On the right is a super blurry version of the star cluster that contains R136a1.  The star at hand almost merges with the one right next to it.  To the left is the new image we have of the region -- it's much, much clearer.

This image shows how the sharpness and clarity of the Zorro imager on the 8.1-meter Gemini South Telescope in Chile (left) compares to an earlier image of R136a1 taken with the NASA/ESA Hubble Space Telescope ( to the right).

Gemini International Observatory/NOIRLab/NSF/AURA Acknowledgments: Image processing: TA Rector (University of Alaska Anchorage/NSF’s NOIRLab), M. Zamani (NSF’s NOIRLab) & D. de Martin (NSF’s NOIRLab); NASA/ESA Hubble Space Telescope

“Giant stars also live fast and die young,” according to NOIRLab, an organization that operates the Gemini South Telescope, “depleting their fuel reserves in just a few million years. By comparison, our sun is less than half of its billion-year lifespan.” Aka, there’s a bit of a time limit on the already daunting task of identifying supermassive stars in a dust-shrouded star cluster.

This is where the Gemini South telescope comes in.

To image R136a1 with unprecedented clarity, this machine used a special instrument called Zorro to circumvent some (giant) obstacles to stargazing. Zorro used a technique known as speckle imaging, which helped the telescope overcome the blurring effect caused by Earth’s atmosphere. Atmospheric blur poses such a big obstacle to telescope observations that, in fact, it was the reason NASA launched the Hubble Space Telescope in 1990. The goal back then was to get a lens above our planet’s atmosphere for beautiful, clear cosmic images.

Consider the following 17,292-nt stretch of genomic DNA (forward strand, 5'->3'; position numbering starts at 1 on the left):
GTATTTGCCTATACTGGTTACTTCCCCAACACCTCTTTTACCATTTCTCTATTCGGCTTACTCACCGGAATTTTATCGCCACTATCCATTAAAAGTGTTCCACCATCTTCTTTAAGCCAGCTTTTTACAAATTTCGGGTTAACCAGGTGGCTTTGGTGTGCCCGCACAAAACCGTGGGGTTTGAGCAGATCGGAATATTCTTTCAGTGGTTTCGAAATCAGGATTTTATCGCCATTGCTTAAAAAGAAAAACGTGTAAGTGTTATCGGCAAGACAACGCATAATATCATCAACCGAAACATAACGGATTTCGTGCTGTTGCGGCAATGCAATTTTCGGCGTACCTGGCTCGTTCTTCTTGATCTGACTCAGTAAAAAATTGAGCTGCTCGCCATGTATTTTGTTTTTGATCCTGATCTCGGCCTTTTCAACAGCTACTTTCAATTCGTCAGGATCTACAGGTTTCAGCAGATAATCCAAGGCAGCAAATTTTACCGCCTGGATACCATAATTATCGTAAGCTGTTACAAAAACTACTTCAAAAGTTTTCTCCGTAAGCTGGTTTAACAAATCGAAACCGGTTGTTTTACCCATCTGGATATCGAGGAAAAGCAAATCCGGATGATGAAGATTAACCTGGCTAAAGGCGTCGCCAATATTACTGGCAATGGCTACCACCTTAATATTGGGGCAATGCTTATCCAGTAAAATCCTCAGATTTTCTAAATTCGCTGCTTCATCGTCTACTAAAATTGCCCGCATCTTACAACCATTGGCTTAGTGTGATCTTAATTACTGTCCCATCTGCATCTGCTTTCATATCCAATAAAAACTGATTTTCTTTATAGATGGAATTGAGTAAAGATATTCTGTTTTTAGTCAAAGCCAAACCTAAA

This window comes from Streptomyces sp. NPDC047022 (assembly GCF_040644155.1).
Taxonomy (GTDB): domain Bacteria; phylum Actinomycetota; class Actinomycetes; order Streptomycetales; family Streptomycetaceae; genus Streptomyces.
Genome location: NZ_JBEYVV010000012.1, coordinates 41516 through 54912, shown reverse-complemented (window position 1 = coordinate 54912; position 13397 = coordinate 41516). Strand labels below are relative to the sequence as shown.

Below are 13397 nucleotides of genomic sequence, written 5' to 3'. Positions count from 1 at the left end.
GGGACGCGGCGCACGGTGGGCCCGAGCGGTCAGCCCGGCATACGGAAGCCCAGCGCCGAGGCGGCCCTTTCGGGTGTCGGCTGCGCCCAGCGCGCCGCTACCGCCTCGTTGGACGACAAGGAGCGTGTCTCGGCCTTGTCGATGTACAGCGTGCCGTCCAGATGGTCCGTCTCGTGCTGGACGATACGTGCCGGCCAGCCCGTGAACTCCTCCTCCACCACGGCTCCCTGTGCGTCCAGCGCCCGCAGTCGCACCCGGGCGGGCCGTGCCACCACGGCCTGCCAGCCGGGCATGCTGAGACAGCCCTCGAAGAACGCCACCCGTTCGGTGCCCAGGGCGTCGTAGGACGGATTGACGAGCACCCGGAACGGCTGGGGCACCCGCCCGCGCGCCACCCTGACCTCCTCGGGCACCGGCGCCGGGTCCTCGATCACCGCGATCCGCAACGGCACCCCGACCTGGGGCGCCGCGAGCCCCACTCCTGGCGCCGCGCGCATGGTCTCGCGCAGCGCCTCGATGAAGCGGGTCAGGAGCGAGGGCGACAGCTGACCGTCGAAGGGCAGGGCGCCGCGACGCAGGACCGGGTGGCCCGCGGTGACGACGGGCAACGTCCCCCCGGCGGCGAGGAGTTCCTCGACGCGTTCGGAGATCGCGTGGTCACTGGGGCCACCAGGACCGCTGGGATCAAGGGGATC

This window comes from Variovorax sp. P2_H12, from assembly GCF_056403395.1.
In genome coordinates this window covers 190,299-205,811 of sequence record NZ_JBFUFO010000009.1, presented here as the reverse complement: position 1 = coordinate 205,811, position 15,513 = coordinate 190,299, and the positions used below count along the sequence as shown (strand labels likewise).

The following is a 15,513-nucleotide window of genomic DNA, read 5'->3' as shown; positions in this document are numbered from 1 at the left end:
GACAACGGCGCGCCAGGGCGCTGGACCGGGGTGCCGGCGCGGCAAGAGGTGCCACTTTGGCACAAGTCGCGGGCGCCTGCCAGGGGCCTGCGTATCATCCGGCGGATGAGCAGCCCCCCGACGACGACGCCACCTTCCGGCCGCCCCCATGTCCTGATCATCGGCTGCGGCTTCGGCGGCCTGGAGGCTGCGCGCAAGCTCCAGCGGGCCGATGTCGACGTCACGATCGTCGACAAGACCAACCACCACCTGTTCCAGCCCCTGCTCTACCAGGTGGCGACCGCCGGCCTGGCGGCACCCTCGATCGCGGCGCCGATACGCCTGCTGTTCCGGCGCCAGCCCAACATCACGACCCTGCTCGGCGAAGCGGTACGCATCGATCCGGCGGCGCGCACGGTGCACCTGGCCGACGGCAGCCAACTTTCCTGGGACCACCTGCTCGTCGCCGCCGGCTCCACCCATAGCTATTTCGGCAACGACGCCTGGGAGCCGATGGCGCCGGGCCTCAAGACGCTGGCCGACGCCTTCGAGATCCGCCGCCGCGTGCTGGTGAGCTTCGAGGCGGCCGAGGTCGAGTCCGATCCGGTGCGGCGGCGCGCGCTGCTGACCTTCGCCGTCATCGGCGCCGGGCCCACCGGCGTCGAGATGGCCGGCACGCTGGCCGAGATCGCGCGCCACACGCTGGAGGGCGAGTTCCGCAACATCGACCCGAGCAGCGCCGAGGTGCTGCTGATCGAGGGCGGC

Still on the ground, however, Zorro got around the atmospheric blur problem in a different way. Essentially, it took thousands of short-exposure R136a1 images, which were then digitally processed by the study team.

“Under the right conditions, an 8.1-meter telescope pushed to its limits can rival not only the Hubble Space Telescope in terms of angular resolution, but also the James Webb Space Telescope,” said Ricardo Salinas, co-author of the article and the instrument. Zorro’s scientist, said in the statement. “This observation pushes the boundaries of what is considered possible using speckle imaging.”

The eventual conglomeration of images was sharp enough to allow the team to separate the luminosity of R136a1 from the luminescence emitted by nearby stellar companions, leading to a lower estimate of its luminosity, and therefore its mass. “Astronomers are able to estimate the mass of a star by comparing its observed luminosity and temperature with theoretical predictions,” according to NOIRLab.

“We started this work as an exploratory observation to see how well Zorro could observe this type of object,” Kalari said. “Although we urge caution when interpreting our results, our observations indicate that the most massive stars may not be as massive as previously thought.”